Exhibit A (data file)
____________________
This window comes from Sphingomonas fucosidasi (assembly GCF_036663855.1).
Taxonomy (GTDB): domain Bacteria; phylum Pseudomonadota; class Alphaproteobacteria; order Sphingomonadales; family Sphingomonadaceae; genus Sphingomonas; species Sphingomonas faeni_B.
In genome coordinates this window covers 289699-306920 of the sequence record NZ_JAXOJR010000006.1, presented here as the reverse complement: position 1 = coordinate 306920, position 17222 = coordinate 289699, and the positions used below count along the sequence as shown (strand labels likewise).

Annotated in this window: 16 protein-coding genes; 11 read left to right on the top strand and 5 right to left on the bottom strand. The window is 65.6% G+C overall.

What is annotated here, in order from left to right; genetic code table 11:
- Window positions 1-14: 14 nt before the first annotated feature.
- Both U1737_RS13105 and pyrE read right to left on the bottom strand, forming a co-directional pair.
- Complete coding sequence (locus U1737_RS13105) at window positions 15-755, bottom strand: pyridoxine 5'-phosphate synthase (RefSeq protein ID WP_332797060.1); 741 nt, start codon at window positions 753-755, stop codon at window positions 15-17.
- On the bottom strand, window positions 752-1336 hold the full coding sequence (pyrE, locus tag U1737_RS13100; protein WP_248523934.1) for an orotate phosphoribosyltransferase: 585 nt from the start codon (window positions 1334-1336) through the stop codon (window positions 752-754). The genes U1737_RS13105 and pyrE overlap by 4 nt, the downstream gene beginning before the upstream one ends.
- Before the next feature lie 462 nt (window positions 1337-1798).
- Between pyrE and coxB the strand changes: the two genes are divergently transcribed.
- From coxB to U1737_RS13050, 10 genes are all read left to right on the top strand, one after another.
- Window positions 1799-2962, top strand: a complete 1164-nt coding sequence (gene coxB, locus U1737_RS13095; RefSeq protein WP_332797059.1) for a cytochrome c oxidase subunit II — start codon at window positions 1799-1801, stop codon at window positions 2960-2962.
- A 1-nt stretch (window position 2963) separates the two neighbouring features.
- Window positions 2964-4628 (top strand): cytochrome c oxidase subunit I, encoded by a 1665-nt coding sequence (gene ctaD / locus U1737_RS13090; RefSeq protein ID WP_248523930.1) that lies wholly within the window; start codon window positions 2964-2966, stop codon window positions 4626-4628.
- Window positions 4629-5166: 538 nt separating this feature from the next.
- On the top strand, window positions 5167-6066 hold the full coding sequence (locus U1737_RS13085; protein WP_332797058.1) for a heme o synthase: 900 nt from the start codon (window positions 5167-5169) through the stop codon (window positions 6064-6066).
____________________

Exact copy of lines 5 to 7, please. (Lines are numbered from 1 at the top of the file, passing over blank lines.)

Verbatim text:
What is annotated here, in order from left to right; genetic code table 11:
- Window positions 1-14: 14 nt before the first annotated feature.
- Both U1737_RS13105 and pyrE read right to left on the bottom strand, forming a co-directional pair.